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Marge Injasoulian

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Injasoulian, Marge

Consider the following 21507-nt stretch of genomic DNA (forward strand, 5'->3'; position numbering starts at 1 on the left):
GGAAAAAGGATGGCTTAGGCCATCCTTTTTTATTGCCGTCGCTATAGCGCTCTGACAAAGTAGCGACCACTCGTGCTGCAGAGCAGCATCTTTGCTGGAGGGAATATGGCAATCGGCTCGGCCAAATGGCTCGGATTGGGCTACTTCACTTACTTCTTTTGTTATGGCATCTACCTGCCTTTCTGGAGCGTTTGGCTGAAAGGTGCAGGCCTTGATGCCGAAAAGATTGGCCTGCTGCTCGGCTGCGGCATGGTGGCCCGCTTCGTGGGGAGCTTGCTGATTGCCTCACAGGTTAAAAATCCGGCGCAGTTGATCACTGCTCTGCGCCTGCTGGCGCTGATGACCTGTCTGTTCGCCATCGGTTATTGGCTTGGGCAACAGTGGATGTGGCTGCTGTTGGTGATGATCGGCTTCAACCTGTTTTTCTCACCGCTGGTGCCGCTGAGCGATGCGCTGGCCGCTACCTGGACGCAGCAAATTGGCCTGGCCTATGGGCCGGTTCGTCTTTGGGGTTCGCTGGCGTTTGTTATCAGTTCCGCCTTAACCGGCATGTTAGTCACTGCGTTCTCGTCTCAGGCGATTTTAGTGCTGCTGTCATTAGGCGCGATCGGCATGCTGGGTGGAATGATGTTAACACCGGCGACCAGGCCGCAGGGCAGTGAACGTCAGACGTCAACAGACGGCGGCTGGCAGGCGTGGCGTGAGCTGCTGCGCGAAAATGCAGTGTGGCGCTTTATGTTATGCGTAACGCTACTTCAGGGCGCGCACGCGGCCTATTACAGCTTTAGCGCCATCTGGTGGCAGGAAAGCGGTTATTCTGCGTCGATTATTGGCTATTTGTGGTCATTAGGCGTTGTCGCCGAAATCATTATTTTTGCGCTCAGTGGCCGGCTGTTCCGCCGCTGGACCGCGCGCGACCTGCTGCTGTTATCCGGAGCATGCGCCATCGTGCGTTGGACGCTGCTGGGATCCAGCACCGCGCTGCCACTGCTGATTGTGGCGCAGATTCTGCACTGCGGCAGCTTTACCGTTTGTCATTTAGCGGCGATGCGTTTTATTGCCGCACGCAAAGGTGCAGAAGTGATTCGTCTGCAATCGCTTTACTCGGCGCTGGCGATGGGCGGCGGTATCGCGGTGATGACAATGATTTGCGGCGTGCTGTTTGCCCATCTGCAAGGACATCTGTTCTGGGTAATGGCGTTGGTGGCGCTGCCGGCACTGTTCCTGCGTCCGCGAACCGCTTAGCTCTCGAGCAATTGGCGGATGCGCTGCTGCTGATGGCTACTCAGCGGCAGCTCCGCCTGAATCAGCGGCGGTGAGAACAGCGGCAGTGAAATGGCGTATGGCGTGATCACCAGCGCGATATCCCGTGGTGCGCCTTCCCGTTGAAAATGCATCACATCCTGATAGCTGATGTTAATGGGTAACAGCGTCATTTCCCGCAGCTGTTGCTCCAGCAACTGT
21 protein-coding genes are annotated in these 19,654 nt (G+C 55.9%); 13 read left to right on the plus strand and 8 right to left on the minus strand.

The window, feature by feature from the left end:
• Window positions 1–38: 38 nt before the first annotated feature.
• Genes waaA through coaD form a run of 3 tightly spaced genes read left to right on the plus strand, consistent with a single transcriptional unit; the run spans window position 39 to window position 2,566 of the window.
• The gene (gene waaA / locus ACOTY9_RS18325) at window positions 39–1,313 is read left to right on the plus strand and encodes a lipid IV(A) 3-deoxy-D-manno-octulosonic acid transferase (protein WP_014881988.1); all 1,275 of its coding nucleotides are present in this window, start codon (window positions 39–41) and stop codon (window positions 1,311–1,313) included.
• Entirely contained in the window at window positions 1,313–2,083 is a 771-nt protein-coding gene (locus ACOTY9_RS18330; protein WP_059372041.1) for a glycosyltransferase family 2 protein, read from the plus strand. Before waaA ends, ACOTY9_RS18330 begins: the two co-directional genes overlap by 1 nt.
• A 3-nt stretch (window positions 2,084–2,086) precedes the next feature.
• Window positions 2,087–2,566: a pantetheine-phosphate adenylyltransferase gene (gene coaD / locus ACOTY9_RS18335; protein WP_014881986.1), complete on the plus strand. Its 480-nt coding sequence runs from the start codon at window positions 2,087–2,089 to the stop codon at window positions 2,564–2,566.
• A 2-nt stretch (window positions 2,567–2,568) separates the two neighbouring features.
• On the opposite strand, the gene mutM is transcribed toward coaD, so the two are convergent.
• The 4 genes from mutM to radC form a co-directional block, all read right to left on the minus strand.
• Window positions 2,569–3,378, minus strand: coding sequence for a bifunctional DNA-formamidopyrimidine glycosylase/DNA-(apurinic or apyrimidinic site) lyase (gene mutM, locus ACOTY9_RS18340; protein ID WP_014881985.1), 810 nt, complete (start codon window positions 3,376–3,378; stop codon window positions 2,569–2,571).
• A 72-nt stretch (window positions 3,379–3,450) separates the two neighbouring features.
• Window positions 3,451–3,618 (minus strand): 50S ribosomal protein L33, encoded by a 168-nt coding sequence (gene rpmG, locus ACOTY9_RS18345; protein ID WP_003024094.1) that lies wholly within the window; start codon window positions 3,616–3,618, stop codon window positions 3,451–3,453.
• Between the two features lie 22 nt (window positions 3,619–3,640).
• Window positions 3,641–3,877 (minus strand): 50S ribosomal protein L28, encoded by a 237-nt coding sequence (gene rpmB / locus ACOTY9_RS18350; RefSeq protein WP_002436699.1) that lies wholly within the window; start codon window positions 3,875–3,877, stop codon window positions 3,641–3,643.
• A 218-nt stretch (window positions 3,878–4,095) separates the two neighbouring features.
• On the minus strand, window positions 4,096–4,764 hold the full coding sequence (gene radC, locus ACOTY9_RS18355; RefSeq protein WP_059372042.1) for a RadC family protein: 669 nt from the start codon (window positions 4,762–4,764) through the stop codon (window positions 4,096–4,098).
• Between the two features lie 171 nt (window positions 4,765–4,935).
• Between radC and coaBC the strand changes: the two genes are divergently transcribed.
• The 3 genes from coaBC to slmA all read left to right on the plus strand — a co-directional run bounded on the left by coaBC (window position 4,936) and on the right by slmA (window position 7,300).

79, died peacefully November 6, 2015. When Marge started making her mark on Phoenix in the 1970s, she was in the "only woman" category: She was usually the only woman in the room and the only woman at the table. This proud Armenian daughter spent a lifetime fighting for equality and justice. It began with her immigrant parents, who stressed the importance of education. She graduated from William Horlick High School in Racine, Wisconsin, which has named her to its Hall of Fame. She graduated from Northwestern University's School of Communication in 1959. She worked in New York and Milwaukee before coming to Phoenix in 1962 to be near her